Charges dismissed for owner of dozens of malnourished dogs seize - WNEM TV 5

Charges dismissed for owner of dozens of malnourished dogs seized from home

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Jean Hansen Jean Hansen
A rescued momma Sheltie with her pups. A rescued momma Sheltie with her pups.
MIDLAND COUNTY, MI (WNEM) -

A woman, facing charges of animal cruelty, was ruled incompetent to stand trial.

This comes after authorities seized more than three dozen of neglected dogs from her home in 2013.

It's being called the largest seizure of its kind in the State of Michigan, and the woman allegedly behind it, will not stand trial.

Neil Wackerle is president of the Midland County Humane Society, and he's been around animals most of his life. He said, in 2013, he's never seen anything like the conditions 38 Shetland Sheepdogs were found living in, in Midland County.

"It couldn't have been any worse, it really couldn't," Wackerle said. "I was only there for a few hours, but I didn't see a bag of food anywhere. I've seen bad conditions, but never [to] this extent."

Investigators said many of the Sheltie's were malnourished or suffering from various problems.

"At first glance, you would have thought it was a dirt floor, but it wasn't, it was feces from years, and years and years," Wackerle said.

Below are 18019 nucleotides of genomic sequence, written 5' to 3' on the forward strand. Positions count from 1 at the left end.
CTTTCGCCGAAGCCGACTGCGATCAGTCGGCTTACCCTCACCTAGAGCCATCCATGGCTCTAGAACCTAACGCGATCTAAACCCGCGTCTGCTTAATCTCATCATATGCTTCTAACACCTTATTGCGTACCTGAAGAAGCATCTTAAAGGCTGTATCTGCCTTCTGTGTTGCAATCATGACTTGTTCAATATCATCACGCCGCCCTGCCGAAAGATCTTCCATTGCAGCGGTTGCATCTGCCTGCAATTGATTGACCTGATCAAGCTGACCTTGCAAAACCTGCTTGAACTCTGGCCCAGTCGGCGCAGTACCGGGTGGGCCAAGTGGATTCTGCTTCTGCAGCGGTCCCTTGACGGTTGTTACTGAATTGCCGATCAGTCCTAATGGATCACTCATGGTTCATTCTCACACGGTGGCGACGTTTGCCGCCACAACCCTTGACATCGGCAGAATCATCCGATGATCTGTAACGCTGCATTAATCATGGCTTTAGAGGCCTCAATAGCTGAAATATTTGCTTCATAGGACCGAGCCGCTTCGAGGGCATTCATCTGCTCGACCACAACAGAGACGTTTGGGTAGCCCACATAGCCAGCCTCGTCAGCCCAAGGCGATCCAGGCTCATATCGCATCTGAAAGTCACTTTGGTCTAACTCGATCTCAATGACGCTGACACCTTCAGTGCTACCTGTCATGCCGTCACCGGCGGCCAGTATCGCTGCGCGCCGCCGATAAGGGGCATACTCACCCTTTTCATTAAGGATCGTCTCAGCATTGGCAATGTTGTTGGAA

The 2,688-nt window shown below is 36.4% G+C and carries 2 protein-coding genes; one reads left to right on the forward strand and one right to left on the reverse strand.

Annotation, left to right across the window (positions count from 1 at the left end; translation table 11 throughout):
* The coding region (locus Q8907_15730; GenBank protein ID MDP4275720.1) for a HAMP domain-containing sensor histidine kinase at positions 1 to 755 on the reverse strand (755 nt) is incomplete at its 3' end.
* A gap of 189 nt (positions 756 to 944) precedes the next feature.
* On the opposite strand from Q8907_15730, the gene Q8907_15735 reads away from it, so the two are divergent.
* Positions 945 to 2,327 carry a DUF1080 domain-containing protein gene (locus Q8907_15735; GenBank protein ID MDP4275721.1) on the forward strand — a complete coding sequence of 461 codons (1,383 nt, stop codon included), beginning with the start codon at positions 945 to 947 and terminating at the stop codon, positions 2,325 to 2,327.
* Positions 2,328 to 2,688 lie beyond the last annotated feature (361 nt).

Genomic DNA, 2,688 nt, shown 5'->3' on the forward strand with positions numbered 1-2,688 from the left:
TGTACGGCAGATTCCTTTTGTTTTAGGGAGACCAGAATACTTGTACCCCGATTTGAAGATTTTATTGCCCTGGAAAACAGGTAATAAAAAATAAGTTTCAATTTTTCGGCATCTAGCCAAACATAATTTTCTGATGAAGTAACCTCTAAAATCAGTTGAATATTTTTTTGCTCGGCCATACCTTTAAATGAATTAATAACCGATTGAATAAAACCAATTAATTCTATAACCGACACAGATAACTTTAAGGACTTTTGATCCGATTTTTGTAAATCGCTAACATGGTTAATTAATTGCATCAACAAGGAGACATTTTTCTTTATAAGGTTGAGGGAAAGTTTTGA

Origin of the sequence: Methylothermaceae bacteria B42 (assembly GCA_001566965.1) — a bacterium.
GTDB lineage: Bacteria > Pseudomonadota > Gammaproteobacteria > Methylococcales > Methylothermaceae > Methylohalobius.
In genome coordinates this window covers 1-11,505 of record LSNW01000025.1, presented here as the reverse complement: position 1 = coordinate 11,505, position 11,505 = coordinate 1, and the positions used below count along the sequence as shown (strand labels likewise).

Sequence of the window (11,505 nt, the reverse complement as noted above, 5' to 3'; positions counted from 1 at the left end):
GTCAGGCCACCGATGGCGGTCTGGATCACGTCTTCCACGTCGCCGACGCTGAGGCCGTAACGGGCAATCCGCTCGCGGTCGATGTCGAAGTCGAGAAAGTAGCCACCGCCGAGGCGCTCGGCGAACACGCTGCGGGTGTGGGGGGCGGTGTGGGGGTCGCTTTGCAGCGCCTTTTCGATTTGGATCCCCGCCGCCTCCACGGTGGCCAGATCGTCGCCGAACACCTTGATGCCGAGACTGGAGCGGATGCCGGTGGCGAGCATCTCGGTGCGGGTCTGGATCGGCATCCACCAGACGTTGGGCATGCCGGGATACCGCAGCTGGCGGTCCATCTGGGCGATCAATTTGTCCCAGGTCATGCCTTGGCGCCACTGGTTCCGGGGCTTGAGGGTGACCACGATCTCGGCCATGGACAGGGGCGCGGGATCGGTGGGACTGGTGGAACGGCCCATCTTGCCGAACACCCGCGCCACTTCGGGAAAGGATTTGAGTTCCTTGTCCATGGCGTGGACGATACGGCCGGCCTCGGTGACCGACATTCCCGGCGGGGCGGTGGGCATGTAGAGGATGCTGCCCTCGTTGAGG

The dogs were taken from 71-year-old Jean Hansen's Midland County home in July 2013. She faced felony animal cruelty charges, but on May 7, 2015 a judge ruled she was incompetent to stand trial. The charges have been dismissed.

It's hard to imagine that anyone would hurt or abuse the dogs, but according to law enforcement officials, that's exactly what happened.

"She didn't think there was anything wrong with her process of caring for the animals," said Midland County Sheriff Scott Stephenson. "It appeared that a great number of the animals were malnourished. They did have injuries, indicating they were fighting with each other."

Many of the dogs were pregnant at the time of the raid, and the number of dogs has grown from 38 to 55.

Robin Mathews, a volunteer with Michigan Rescue Shelties, said in 2013, this bust could be the largest sheltie rescue in the state, and maybe the country.

"We're very cautious when we adopt out any of our rescue dogs," said Mathews. "They've come from very terrible situations; we want to make sure they go to good, loving 'fur-ever' homes, as we like to call them."

Hansen has been sent to a state facility to receive treatment.

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